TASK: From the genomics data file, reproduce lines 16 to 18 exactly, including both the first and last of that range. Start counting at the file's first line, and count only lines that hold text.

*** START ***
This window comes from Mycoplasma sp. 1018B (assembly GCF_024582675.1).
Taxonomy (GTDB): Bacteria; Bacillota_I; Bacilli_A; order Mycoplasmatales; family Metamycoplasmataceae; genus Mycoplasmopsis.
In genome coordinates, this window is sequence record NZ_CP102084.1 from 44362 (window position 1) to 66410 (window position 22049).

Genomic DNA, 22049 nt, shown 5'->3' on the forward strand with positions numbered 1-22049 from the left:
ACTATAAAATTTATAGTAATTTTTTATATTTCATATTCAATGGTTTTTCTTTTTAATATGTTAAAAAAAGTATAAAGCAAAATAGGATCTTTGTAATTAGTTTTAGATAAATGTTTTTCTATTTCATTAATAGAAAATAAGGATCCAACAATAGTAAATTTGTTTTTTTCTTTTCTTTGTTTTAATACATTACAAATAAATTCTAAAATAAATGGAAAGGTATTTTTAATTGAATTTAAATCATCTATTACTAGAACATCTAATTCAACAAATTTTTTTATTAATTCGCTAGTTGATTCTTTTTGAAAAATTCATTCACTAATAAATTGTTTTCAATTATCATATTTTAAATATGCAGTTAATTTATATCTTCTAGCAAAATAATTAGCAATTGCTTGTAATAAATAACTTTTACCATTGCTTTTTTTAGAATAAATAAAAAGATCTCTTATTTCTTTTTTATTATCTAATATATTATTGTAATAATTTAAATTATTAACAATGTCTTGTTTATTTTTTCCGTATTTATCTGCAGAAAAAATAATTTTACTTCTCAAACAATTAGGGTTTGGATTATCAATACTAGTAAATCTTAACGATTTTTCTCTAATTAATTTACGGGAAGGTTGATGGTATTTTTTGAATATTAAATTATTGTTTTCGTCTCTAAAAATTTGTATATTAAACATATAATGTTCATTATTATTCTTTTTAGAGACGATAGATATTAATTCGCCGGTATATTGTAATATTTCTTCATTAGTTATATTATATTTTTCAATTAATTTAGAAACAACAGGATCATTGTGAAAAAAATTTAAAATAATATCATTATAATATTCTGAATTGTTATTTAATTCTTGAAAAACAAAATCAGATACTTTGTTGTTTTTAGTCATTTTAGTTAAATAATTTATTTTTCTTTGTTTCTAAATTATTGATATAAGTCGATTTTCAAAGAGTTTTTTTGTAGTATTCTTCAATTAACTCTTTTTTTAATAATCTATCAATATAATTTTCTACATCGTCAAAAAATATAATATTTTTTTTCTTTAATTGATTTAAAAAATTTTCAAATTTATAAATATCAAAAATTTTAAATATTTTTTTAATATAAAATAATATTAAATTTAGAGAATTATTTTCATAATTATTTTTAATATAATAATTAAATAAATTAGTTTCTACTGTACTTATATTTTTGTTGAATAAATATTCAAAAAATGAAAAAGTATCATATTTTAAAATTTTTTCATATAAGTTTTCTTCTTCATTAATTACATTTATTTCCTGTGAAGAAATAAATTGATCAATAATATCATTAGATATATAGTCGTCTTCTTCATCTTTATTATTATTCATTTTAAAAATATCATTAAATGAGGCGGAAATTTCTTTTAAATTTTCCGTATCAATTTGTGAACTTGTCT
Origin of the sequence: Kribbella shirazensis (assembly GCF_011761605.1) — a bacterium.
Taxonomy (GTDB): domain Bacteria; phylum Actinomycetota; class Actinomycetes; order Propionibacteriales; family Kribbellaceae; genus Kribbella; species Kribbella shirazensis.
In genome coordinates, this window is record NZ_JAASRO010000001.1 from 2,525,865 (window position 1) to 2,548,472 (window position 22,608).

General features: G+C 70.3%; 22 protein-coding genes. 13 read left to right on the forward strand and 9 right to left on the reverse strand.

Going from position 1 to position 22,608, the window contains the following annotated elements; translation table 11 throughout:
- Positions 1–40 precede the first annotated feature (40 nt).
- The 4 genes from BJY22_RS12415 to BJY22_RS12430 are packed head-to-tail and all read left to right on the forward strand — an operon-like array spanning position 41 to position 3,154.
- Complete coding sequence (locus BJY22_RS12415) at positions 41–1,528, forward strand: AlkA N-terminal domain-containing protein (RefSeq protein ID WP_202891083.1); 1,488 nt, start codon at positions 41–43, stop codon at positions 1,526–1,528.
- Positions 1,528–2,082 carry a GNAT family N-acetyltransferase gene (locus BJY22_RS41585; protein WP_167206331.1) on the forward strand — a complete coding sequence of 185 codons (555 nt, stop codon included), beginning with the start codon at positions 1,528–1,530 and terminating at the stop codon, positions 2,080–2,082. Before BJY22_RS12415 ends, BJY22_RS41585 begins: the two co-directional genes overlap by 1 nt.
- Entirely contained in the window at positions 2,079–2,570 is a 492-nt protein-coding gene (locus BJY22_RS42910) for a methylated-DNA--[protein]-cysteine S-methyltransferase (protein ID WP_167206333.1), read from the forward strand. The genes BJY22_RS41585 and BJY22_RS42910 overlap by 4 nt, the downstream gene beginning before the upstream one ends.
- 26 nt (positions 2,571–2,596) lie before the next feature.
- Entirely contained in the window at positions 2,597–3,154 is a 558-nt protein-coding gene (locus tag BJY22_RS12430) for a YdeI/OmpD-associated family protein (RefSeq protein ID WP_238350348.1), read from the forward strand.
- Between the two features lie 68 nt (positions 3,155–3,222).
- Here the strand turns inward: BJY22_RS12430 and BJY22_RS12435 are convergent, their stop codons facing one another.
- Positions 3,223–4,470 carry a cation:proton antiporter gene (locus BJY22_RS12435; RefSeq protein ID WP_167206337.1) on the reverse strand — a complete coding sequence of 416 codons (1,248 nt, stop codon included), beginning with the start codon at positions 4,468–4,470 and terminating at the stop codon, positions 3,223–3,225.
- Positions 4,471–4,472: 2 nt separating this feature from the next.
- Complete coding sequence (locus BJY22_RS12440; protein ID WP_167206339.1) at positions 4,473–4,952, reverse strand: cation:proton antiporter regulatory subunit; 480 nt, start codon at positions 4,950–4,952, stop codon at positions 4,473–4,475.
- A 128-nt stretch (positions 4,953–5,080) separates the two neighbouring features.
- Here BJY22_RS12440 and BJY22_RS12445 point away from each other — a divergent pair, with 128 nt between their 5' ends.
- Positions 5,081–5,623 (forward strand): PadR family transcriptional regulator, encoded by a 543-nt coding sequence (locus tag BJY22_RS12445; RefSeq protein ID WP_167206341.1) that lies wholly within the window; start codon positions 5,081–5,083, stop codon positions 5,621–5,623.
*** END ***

- 26 nt (positions 2,571–2,596) lie before the next feature.
- Entirely contained in the window at positions 2,597–3,154 is a 558-nt protein-coding gene (locus tag BJY22_RS12430) for a YdeI/OmpD-associated family protein (RefSeq protein ID WP_238350348.1), read from the forward strand.
- Between the two features lie 68 nt (positions 3,155–3,222).